June 19, 2024


Conference in Vietnam highlights challenges country's organic farming faces, seeks policy solutions




Vietnam's organic farming areas are often fragmented and lack sufficient barriers to prevent chemical contamination from neighbouring conventional farms, participants at a conference in the country recently heard.


The Agricultural Extension Forum was organised at the National Agricultural Extension Centre, under the Ministry of Agriculture and Rural Development, and held in collaboration with the Bắc Giang Department of Agriculture and Rural Development. It was also revealed during the event that sustainable agricultural development was potentially highly lucrative in the Vietnamese provicne of Bắc Giang.


Vietnam's Northern Midlands and Mountainous regions are considered to have significant potential and advantages for developing organic agriculture, thanks to abundant soil, water and climate resources, supportive policies and increasing local expertise. The region is focused on integrated multi-value and sustainable agricultural development.


However, small and scattered farming operations in the region must be transformed into concentrated production areas, ensuring water and environmental standards meet organic certification criteria.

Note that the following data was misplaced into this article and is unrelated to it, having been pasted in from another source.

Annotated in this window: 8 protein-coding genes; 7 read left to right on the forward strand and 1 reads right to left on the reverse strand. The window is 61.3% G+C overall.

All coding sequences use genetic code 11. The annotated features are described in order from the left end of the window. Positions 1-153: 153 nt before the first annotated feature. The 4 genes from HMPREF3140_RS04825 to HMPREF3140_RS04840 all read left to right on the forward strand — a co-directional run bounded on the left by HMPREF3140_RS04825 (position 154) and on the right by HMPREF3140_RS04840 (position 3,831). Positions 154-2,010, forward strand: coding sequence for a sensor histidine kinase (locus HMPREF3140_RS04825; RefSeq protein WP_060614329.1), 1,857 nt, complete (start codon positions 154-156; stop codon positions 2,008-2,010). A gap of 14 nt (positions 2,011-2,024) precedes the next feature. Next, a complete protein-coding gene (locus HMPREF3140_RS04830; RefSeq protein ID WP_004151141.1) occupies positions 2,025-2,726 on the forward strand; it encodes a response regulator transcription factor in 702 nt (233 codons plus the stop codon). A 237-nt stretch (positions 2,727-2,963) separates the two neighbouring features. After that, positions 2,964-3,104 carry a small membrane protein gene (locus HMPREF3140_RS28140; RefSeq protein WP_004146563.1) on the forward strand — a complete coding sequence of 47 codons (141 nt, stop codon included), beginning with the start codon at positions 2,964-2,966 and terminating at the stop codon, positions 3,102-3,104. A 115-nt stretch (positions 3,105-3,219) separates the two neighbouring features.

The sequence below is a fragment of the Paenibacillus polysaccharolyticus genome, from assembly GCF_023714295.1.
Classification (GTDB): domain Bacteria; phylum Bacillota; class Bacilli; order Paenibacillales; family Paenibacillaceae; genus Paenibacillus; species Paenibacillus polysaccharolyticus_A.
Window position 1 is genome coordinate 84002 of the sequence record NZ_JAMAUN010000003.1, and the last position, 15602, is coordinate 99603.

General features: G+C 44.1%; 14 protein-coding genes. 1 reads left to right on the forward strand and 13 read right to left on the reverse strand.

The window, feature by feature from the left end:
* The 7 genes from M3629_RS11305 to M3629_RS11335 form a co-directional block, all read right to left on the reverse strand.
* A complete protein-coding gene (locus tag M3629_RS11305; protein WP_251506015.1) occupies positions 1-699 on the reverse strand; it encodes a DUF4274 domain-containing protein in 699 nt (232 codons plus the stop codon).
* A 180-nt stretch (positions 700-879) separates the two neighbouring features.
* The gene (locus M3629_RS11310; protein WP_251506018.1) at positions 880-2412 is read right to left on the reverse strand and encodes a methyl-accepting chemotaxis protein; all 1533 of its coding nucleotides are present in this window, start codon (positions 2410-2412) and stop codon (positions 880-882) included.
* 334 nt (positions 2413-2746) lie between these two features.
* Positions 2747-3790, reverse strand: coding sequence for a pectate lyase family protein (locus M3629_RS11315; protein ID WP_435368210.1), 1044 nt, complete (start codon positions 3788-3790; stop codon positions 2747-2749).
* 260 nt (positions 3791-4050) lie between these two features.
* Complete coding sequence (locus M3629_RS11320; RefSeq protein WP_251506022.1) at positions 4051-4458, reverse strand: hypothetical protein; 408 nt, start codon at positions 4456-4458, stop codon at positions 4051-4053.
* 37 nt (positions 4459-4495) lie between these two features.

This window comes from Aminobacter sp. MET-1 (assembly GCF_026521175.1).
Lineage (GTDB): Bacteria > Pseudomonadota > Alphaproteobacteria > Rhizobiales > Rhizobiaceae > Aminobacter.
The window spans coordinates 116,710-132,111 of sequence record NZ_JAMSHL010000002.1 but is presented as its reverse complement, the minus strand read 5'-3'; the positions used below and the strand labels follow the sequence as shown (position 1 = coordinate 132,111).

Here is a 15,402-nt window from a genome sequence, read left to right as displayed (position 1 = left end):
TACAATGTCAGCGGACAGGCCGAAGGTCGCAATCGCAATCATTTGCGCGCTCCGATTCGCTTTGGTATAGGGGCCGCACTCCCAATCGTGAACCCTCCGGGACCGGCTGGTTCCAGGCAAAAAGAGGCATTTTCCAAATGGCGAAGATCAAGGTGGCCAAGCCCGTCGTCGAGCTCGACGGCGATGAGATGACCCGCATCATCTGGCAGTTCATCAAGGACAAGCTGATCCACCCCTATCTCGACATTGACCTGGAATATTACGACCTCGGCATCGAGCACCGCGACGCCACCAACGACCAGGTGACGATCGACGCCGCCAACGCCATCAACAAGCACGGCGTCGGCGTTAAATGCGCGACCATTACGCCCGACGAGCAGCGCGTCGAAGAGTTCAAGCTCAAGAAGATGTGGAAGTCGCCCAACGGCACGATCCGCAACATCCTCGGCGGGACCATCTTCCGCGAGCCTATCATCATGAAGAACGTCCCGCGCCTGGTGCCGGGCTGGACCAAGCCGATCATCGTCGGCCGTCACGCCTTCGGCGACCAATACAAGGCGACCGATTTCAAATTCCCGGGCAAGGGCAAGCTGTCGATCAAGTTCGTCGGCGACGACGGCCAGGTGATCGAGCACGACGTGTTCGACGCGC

In response to these challenges, the Agricultural Extension Forum aims to find policy solutions for organic and circular agriculture, strategies for production links and market expansion and methods to enhance capacity and communication for sustainable, value-driven organic farming.


Lê Bá Thành, deputy director of the Bắc Giang Department of Agriculture and Rural Development, shared that Bắc Giang has implemented various policies to promote organic and circular agriculture. These include linking production with consumption, supporting agriculture, forestry and fisheries, providing seed support and encouraging OCOP product development.


Currently, the province has six certified organic farming models and several circular agriculture models, including integrated pig and duck farming with vermiculture, combined poultry and organic fertiliser production, rice-fish systems and rice-mushroom-organic fertiliser production. These models have increased economic value by 12-300% and reduced input costs by 10-30%.


Still, challenges remain, such as limited market differentiation for organic products, small-scale operations, a lack of diverse organic inputs, limited participation from businesses and residents, and insufficient incentive policies.


Also, at the event, Đào Thanh Vân, vice president of the Vietnam Organic Agriculture Association, emphasised that developing organic agriculture requires linking production, processing and consumption chains to build markets, establish trust and create high value for organic products.


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